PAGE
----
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Please use this identifier to cite or link to this item: http://hdl.handle.net/10564/3824

Title: Brainstem Organoids From Human Pluripotent Stem Cells.
Other Titles: ヒト多能性幹細胞を用いた脳幹オルガノイドの開発
Authors: Eura, Nobuyuki
Matsui, Takeshi K
Luginbühl, Joachim
Matsubayashi, Masaya
Nanaura, Hitoki
Shiota, Tomo
Kinugawa, Kaoru
Iguchi, Naohiko
Kiriyama, Takao
Zheng, Canbin
Kouno, Tsukasa
Lan, Yan Jun
Kongpracha, Pornparn
Wiriyasermkul, Pattama
Sakaguchi, Yoshihiko M
Nagata, Riko
Komeda, Tomoya
Morikawa, Naritaka
Kitayoshi, Fumika
Jong, Miyong
Kobashigawa, Shinko
Nakanishi, Mari
Hasegawa, Masatoshi
Saito, Yasuhiko
Shiromizu, Takashi
Nishimura, Yuhei
Kasai, Takahiko
Takeda, Maiko
Kobayashi, Hiroshi
Inagaki, Yusuke
Tanaka, Yasuhito
Makinodan, Manabu
Kishimoto, Toshifumi
Kuniyasu, Hiroki
Nagamori, Shushi
Muotri, Alysson R
Shin, Jay W
Sugie, Kazuma
Mori, Eiichiro
Keywords: brain organoids
brainstem
neural crest
midbrain
dopaminergic neurons
human pluripotent stem cells
melanocyte
Issue Date: 26-Jun-2020
Publisher: Frontiers Media
Citation: Frontiers in neuroscience Vol.14 Article No.538 (2020 Jun)
Abstract: The brainstem is a posterior region of the brain, composed of three parts, midbrain, pons, and medulla oblongata. It is critical in controlling heartbeat, blood pressure, and respiration, all of which are life-sustaining functions, and therefore, damages to or disorders of the brainstem can be lethal. Brain organoids derived from human pluripotent stem cells (hPSCs) recapitulate the course of human brain development and are expected to be useful for medical research on central nervous system disorders. However, existing organoid models are limited in the extent hPSCs recapitulate human brain development and hence are not able to fully elucidate the diseases affecting various components of the brain such as brainstem. Here, we developed a method to generate human brainstem organoids (hBSOs), containing midbrain/hindbrain progenitors, noradrenergic and cholinergic neurons, dopaminergic neurons, and neural crest lineage cells. Single-cell RNA sequence (scRNA-seq) analysis, together with evidence from proteomics and electrophysiology, revealed that the cellular population in these organoids was similar to that of the human brainstem, which raises the possibility of making use of hBSOs in investigating central nervous system disorders affecting brainstem and in efficient drug screenings.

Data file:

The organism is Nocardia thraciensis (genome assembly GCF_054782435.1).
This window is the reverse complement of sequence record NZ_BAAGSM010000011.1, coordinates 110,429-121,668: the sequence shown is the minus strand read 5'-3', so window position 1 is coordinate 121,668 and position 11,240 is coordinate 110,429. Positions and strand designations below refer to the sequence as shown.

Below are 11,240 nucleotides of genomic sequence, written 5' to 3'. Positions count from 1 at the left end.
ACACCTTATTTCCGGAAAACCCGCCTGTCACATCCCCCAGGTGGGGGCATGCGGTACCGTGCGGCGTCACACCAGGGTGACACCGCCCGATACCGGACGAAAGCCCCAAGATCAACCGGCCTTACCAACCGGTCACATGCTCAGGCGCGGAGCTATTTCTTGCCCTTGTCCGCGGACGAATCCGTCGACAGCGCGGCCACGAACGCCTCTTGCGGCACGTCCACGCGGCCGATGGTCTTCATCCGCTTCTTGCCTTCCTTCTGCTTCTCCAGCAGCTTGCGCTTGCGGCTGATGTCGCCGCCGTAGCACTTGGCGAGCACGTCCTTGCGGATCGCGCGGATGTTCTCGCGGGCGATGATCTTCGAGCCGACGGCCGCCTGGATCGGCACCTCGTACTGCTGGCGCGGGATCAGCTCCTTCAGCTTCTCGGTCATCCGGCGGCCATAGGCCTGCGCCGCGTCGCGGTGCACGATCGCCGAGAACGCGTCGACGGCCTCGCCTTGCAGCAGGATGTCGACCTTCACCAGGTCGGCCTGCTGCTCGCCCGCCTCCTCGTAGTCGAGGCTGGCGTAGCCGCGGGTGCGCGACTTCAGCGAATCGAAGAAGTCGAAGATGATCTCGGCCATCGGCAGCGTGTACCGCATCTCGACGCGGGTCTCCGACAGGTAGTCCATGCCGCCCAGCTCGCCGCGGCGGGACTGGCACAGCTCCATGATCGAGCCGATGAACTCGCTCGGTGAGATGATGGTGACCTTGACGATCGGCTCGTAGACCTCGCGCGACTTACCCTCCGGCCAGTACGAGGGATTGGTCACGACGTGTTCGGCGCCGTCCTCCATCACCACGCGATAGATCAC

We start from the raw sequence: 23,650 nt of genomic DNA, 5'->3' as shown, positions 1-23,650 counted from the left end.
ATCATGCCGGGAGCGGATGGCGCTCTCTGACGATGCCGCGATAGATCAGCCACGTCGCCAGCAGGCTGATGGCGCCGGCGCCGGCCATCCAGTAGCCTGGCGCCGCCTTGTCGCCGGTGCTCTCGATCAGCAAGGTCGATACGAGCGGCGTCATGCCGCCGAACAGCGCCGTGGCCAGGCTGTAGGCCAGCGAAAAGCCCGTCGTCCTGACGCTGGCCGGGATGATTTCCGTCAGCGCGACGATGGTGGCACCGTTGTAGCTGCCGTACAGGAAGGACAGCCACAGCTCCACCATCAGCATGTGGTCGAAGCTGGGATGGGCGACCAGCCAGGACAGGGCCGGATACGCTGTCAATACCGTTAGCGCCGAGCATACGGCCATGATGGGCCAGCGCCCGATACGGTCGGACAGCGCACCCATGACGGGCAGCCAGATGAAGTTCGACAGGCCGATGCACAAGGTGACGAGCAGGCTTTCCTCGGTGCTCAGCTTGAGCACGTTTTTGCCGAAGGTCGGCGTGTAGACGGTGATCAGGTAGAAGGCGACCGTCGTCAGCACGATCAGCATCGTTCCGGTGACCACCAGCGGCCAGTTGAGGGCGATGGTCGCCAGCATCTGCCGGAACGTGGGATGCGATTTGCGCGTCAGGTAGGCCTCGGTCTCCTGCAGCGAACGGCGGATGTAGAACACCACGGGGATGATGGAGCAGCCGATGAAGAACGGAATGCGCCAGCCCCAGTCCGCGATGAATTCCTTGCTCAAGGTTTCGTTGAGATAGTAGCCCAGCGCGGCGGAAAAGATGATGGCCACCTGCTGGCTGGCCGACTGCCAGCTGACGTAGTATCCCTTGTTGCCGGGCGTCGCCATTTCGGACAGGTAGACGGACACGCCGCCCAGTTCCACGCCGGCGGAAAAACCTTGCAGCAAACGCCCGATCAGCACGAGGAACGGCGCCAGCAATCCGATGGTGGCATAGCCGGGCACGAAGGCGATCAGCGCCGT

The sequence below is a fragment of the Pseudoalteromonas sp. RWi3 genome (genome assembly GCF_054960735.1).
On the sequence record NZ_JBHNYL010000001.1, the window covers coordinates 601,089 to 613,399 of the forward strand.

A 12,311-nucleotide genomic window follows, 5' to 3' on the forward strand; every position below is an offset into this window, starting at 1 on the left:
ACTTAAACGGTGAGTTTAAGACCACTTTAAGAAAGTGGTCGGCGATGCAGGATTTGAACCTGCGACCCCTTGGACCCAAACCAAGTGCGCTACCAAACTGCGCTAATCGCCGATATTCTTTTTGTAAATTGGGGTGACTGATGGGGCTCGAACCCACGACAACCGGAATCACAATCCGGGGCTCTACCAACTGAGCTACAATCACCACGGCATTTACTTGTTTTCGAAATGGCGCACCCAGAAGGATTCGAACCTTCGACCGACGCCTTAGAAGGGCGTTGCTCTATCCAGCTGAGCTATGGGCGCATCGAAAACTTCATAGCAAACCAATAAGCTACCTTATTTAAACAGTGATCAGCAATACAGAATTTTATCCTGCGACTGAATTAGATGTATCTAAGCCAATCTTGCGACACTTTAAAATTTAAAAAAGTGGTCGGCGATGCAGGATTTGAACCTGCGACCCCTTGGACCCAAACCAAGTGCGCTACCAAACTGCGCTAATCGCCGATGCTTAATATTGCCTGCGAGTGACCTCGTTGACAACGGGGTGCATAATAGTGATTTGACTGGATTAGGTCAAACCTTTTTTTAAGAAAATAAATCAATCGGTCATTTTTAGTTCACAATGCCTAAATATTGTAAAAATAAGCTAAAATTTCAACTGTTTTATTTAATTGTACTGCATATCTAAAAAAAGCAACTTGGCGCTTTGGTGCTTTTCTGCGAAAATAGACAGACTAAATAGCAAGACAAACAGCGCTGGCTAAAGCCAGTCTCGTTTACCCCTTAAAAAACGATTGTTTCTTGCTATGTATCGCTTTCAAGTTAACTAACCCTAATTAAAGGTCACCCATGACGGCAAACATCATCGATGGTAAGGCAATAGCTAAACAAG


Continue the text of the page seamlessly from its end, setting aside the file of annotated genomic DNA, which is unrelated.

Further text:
Description: 博士(医学)・乙第1479号・令和2年12月24日
Copyright © 2020 Eura, Matsui, Luginbühl, Matsubayashi, Nanaura, Shiota, Kinugawa, Iguchi, Kiriyama, Zheng, Kouno, Lan, Kongpracha, Wiriyasermkul, Sakaguchi, Nagata, Komeda, Morikawa, Kitayoshi, Jong, Kobashigawa, Nakanishi, Hasegawa, Saito, Shiromizu, Nishimura, Kasai, Takeda, Kobayashi, Inagaki, Tanaka, Makinodan, Kishimoto, Kuniyasu, Nagamori, Muotri, Shin, Sugie and Mori. This is an open-access article distributed under the terms of the Creative Commons Attribution License (CC BY https://creativecommons.org/licenses/by/4.0/). The use, distribution or reproduction in other forums is permitted, provided the original author(s) and the copyright owner(s) are credited and that the original publication in this journal is cited, in accordance with accepted academic practice. No use, distribution or reproduction is permitted which does not comply with these terms.
URI: http://hdl.handle.net/10564/3824
ISSN: 1662453X
DOI: https://doi.org/10.3389/fnins.2020.00538
Academic Degrees and number: 24601B1479
Degree-granting date: 2020-12-24
Degree name: 博士(医学)
Degree-granting institutions: 奈良県立医科大学
Appears in Collections:2020年度

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